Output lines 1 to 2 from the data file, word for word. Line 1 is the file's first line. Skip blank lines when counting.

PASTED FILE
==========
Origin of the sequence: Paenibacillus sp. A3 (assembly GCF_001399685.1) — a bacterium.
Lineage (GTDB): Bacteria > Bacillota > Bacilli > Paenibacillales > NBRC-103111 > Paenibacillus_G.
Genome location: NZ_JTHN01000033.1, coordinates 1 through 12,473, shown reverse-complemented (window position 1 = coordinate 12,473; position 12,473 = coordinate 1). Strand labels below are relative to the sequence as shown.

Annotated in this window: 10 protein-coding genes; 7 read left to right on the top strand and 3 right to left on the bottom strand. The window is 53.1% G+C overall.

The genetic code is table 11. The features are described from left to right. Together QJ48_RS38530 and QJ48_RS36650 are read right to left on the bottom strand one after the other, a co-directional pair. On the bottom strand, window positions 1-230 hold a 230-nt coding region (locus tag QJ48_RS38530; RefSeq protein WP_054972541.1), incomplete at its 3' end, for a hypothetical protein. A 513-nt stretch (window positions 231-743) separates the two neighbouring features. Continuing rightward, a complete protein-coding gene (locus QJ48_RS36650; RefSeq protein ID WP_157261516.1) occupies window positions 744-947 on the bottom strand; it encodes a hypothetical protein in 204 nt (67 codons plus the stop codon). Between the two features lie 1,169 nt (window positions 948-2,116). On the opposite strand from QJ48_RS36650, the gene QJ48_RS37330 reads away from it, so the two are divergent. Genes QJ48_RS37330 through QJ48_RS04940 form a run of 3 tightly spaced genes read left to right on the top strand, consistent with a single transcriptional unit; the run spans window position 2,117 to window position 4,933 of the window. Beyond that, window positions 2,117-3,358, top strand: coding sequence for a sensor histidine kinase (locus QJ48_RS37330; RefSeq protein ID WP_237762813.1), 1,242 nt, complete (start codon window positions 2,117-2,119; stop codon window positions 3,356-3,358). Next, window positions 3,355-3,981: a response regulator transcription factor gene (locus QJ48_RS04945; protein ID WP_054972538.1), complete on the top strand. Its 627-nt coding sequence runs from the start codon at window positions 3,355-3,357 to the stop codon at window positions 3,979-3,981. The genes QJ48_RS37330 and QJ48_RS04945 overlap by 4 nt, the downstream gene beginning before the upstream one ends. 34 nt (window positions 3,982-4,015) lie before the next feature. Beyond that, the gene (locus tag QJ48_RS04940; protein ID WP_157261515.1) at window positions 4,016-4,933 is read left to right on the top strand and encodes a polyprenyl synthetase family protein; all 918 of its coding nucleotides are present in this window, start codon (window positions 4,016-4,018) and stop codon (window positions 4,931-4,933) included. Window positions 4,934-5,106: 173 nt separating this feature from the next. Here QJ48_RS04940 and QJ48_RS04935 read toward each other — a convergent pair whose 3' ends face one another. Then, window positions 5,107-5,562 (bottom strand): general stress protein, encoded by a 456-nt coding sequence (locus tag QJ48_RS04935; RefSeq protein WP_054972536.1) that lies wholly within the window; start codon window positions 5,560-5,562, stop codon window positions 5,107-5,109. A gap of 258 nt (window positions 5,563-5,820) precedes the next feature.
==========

Origin of the sequence: Paenibacillus sp. A3 (assembly GCF_001399685.1) — a bacterium.
Lineage (GTDB): Bacteria > Bacillota > Bacilli > Paenibacillales > NBRC-103111 > Paenibacillus_G.